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    ABSTRACT: We demonstrate a new optomechanical device system which allows highly efficient transduction of femtogram nanobeam resonators. Doubly clamped nanomechanical resonators with mass as small as 25 fg are embedded in a high-finesse two-dimensional photonic crystal nanocavity. Optical transduction of the fundamental flexural mode around 1 GHz was performed at room temperature and ambient conditions, with an observed displacement sensitivity of 0.94 fm/Hz(1/2). Comparison of measurements from symmetric and asymmetric double-beam devices reveals hybridization of the mechanical modes where the structural symmetry is shown to be the key to obtain a high mechanical quality factor. Our novel configuration opens the way for a new category of "NEMS-in-cavity" devices based on optomechanical interaction at the nanoscale.
    Nano Letters 04/2012; 12(5):2299-305. · 13.03 Impact Factor
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    Advanced Materials 02/2012; 24(6):772-5. · 14.83 Impact Factor
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    ABSTRACT: The ability to control mechanical motion with optical forces has made it possible to cool mechanical resonators to their quantum ground states. The same techniques can also be used to amplify rather than reduce the mechanical motion of such systems. Here, we study nanomechanical resonators that are slightly buckled and therefore have two stable configurations, denoted 'buckled up' and 'buckled down', when they are at rest. The motion of these resonators can be described by a double-well potential with a large central energy barrier between the two stable configurations. We demonstrate the high-amplitude operation of a buckled resonator coupled to an optical cavity by using a highly efficient process to generate enough phonons in the resonator to overcome the energy barrier in the double-well potential. This allows us to observe the first evidence for nanomechanical slow-down and a zero-frequency singularity predicted by theorists. We also demonstrate a non-volatile mechanical memory element in which bits are written and reset by using optomechanical backaction to direct the relaxation of a resonator in the high-amplitude regime to a specific stable configuration.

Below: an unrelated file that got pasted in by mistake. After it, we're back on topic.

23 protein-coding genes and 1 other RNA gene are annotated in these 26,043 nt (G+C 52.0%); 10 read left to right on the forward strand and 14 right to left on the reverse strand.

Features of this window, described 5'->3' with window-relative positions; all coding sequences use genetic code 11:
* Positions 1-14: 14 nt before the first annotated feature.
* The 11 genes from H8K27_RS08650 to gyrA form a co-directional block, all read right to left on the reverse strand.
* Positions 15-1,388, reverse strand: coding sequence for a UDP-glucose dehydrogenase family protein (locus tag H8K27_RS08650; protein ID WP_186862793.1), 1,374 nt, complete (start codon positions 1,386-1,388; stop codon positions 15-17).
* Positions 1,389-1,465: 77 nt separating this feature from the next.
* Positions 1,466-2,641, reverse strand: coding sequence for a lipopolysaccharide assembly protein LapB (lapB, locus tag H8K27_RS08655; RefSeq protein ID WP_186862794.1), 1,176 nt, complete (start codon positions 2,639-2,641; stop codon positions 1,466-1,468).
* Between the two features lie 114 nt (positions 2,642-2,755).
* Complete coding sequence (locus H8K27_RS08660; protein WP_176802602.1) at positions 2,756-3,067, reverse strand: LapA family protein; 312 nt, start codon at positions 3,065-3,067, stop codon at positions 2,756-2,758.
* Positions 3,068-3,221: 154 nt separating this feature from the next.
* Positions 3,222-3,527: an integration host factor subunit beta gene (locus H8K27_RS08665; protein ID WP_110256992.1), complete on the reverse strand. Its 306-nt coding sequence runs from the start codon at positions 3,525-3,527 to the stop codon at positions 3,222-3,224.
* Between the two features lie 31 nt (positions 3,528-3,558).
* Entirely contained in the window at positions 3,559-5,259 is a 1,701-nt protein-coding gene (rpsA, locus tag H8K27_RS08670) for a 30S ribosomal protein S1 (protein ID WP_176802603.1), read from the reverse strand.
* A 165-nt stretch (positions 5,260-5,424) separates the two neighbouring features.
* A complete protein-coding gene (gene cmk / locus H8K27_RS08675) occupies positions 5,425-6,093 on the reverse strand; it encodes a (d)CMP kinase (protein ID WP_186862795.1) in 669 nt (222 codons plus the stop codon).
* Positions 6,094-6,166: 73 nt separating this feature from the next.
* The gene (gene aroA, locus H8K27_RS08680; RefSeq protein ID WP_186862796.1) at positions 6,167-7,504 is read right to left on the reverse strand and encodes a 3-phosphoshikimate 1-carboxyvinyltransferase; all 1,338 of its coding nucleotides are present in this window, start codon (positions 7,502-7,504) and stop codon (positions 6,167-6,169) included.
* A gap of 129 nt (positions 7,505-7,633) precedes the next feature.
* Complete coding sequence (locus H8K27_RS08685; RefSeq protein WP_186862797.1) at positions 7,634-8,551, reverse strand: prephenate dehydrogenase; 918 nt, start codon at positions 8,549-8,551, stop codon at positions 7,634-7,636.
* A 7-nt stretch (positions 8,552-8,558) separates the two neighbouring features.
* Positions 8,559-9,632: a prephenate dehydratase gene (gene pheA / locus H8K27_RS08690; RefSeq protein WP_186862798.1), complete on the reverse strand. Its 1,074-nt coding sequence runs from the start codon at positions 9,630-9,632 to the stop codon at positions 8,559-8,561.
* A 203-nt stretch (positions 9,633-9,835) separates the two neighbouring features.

Nature Nanotechnology 11/2011; 6(11):726-32. · 31.17 Impact Factor